“Serpent Mother” by Flaming Lotus Girls

"Serpent Mother" by Flaming Lotus Girls

“Mazu Goddess of the Empty Sea” by The Department of Public Arts, Dream  Community

"Mazu Goddess of the Empty Sea" by The Department of Public Arts, Dream  Community

“Dream” by  jeff schomberg

Dream: 360° panorama




“Medusa Madness” by Michelle Ramatici"Medusa Madness" by Michelle Ramatici

"Medusa Madness" by Michelle Ramatici

“Totem of Confessions”  by Michael Garlingto

"Totem of Confessions"  by Michael Garlingto

"Totem of Confessions"  by Michael Garlingto


I can’t find the name of this installation, but it’s really awesome.

More pics soon, check back here or see my Flickr stream or Facebook Page for updates.

Playa visions

Garlington's "Totem" appearing in the distance.He is having trouble putting one foot in front of the other. The wind whips at the back of his head, and he can’t even see what it’s pushing him towards.

He has left a camp where they said he was always welcome, to walk into the desert. Into a dust storm. There have been heavy dust storms for days, but this is a prolonged white out punctuated by moments of sudden clarity. He cannot see the Man. He cannot see the other side of the city he is trying to reach.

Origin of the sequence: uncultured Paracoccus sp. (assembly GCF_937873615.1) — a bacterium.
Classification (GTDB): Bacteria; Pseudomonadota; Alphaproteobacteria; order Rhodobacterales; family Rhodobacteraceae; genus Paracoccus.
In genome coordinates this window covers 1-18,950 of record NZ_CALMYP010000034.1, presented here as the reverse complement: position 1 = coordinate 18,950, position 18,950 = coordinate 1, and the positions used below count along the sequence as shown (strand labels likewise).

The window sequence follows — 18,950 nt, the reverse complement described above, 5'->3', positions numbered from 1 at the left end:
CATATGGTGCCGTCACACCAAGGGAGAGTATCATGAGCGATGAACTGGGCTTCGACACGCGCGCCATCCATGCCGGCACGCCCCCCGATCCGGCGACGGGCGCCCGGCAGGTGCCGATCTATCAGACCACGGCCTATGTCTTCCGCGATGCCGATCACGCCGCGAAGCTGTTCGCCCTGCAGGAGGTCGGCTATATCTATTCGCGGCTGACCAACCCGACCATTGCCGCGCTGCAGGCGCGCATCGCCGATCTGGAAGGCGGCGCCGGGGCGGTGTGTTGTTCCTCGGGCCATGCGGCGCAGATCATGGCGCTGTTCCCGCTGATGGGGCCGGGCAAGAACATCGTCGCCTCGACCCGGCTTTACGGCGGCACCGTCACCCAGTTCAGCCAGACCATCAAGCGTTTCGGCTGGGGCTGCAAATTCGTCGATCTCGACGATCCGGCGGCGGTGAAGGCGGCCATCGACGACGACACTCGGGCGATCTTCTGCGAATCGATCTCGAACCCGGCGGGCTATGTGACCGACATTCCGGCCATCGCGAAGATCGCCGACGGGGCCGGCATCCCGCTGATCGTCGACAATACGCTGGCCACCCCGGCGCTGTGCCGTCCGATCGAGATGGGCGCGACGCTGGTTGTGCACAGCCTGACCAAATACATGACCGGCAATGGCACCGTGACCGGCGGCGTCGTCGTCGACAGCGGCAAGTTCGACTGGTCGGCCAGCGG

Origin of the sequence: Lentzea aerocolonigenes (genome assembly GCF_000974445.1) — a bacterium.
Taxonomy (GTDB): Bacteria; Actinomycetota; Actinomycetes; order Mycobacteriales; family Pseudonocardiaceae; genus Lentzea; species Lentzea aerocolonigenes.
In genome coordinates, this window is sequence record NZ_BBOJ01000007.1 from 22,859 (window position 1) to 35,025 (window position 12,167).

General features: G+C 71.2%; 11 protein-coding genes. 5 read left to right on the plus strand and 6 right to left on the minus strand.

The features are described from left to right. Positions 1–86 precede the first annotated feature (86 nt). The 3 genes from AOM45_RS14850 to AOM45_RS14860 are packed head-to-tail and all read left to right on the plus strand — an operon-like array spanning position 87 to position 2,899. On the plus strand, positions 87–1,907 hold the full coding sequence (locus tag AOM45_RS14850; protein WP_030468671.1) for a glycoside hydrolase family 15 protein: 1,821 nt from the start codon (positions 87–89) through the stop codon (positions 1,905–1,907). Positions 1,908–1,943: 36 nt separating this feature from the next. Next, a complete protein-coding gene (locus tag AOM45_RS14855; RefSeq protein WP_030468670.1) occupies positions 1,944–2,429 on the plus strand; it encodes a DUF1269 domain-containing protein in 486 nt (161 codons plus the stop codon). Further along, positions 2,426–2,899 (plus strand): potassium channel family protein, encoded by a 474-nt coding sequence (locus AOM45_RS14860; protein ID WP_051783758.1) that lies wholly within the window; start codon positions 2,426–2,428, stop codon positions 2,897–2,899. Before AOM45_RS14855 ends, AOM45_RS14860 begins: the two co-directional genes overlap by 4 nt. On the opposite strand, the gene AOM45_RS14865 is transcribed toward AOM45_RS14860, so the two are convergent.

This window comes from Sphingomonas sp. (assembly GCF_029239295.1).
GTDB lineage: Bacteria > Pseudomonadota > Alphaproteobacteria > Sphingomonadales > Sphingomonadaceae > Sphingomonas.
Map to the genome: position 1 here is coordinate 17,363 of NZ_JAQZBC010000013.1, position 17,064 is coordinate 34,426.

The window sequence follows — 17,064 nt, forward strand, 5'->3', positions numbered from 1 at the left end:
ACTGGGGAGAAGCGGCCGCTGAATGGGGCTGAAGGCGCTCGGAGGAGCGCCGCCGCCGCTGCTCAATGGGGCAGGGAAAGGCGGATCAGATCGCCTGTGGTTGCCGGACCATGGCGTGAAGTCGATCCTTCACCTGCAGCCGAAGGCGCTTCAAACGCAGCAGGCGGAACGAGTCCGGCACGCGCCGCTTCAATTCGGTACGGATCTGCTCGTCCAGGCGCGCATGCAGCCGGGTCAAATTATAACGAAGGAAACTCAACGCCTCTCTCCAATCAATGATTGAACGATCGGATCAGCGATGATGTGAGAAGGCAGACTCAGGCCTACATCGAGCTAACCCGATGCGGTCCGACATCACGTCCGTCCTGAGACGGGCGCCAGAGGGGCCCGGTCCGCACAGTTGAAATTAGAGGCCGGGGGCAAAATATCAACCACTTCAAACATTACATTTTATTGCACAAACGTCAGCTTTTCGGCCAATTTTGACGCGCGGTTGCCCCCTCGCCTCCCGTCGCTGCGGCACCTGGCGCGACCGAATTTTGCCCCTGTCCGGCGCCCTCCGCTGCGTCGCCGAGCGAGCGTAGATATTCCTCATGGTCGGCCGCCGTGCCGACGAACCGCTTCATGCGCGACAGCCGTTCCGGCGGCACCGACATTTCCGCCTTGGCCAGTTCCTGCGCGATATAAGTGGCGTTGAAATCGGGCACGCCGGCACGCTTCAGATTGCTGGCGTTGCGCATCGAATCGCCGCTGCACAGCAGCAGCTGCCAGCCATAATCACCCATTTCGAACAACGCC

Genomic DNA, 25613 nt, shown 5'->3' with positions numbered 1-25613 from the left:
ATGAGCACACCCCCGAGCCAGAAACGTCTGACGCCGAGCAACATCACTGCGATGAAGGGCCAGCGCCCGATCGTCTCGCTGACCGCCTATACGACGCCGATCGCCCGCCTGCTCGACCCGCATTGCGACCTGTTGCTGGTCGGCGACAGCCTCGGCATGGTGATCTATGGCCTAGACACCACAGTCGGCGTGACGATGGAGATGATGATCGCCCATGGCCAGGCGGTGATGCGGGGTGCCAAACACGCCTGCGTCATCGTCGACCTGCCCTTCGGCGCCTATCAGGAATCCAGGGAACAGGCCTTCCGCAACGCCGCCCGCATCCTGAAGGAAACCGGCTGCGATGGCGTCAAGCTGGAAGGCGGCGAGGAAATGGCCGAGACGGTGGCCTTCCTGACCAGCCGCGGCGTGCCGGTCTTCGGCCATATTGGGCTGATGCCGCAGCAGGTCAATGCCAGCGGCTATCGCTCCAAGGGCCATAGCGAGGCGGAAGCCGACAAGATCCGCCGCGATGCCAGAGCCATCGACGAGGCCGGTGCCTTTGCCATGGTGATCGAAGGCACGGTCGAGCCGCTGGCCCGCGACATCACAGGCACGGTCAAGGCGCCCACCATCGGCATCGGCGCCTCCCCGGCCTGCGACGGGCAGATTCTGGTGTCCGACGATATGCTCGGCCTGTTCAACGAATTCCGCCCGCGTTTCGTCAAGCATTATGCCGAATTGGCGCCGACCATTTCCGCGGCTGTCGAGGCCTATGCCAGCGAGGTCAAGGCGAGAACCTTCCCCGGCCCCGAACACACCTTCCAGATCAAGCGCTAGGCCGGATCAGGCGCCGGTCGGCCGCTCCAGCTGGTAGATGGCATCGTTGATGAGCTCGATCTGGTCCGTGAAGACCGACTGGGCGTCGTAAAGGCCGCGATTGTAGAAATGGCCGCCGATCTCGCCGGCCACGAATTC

At sundown, a procession will leave the other side of the city to go to the temple and bury a friend.  He thought he had enough time to get there. He’s walked through dust storms before. He has cut through the open desert on foot many times.

He cannot see the temple. But for a moment there is a break in to the dust, and he can see a strange and intricate wooden structure. It is full of people. Someone on the second floor says something, and they begin to cheer. Then the wind picks up again, and they’re gone. Even the sound of them lost.

He isn’t sure that he’s walking towards the meeting place. He’s not certain that this is even the right direction. For a strange moment, he’s not clear that there even is another side of the city waiting for him across all this dust. The trip is taking longer than he remembered. He turns around. The wind stings his eyes. The place he came from has vanished. The people who said he was always welcome are gone.


The Burner in Her Labyrinth